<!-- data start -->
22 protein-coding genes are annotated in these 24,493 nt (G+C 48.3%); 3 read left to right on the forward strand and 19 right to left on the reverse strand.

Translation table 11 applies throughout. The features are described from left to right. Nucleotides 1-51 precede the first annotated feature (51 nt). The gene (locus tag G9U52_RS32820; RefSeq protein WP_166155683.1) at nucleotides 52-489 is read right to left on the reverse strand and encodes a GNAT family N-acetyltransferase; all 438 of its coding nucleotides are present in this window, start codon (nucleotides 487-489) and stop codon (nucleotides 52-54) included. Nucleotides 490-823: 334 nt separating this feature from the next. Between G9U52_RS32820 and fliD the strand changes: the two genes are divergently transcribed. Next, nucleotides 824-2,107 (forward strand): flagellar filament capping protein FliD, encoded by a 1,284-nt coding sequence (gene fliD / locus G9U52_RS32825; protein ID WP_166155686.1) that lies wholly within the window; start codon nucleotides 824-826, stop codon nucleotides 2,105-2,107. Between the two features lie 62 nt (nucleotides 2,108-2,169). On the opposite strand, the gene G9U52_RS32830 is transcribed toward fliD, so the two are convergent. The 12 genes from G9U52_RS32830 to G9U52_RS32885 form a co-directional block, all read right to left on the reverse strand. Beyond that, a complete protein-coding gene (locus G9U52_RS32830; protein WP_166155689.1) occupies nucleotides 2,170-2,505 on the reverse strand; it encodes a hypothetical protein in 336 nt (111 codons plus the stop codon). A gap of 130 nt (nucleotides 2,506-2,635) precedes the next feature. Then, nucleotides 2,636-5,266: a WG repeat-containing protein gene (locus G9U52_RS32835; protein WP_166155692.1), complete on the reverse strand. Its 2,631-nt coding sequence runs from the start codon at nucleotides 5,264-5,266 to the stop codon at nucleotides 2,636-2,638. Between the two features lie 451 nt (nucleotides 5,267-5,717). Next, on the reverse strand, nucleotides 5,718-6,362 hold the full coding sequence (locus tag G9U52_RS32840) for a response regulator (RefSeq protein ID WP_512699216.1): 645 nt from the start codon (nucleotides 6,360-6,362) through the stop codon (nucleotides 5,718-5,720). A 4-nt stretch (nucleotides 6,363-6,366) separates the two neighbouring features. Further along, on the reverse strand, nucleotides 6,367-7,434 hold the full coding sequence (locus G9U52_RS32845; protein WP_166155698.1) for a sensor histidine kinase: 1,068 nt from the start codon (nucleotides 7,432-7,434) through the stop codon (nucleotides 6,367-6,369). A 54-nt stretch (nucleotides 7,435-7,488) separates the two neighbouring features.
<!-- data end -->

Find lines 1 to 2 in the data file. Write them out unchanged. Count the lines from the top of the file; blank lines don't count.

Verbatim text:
22 protein-coding genes are annotated in these 24,493 nt (G+C 48.3%); 3 read left to right on the forward strand and 19 right to left on the reverse strand.

Translation table 11 applies throughout. The features are described from left to right. Nucleotides 1-51 precede the first annotated feature (51 nt). The gene (locus tag G9U52_RS32820; RefSeq protein WP_166155683.1) at nucleotides 52-489 is read right to left on the reverse strand and encodes a GNAT family N-acetyltransferase; all 438 of its coding nucleotides are present in this window, start codon (nucleotides 487-489) and stop codon (nucleotides 52-54) included. Nucleotides 490-823: 334 nt separating this feature from the next. Between G9U52_RS32820 and fliD the strand changes: the two genes are divergently transcribed. Next, nucleotides 824-2,107 (forward strand): flagellar filament capping protein FliD, encoded by a 1,284-nt coding sequence (gene fliD / locus G9U52_RS32825; protein ID WP_166155686.1) that lies wholly within the window; start codon nucleotides 824-826, stop codon nucleotides 2,105-2,107. Between the two features lie 62 nt (nucleotides 2,108-2,169). On the opposite strand, the gene G9U52_RS32830 is transcribed toward fliD, so the two are convergent. The 12 genes from G9U52_RS32830 to G9U52_RS32885 form a co-directional block, all read right to left on the reverse strand. Beyond that, a complete protein-coding gene (locus G9U52_RS32830; protein WP_166155689.1) occupies nucleotides 2,170-2,505 on the reverse strand; it encodes a hypothetical protein in 336 nt (111 codons plus the stop codon). A gap of 130 nt (nucleotides 2,506-2,635) precedes the next feature. Then, nucleotides 2,636-5,266: a WG repeat-containing protein gene (locus G9U52_RS32835; protein WP_166155692.1), complete on the reverse strand. Its 2,631-nt coding sequence runs from the start codon at nucleotides 5,264-5,266 to the stop codon at nucleotides 2,636-2,638. Between the two features lie 451 nt (nucleotides 5,267-5,717). Next, on the reverse strand, nucleotides 5,718-6,362 hold the full coding sequence (locus tag G9U52_RS32840) for a response regulator (RefSeq protein ID WP_512699216.1): 645 nt from the start codon (nucleotides 6,360-6,362) through the stop codon (nucleotides 5,718-5,720). A 4-nt stretch (nucleotides 6,363-6,366) separates the two neighbouring features. Further along, on the reverse strand, nucleotides 6,367-7,434 hold the full coding sequence (locus G9U52_RS32845; protein WP_166155698.1) for a sensor histidine kinase: 1,068 nt from the start codon (nucleotides 7,432-7,434) through the stop codon (nucleotides 6,367-6,369). A 54-nt stretch (nucleotides 7,435-7,488) separates the two neighbouring features.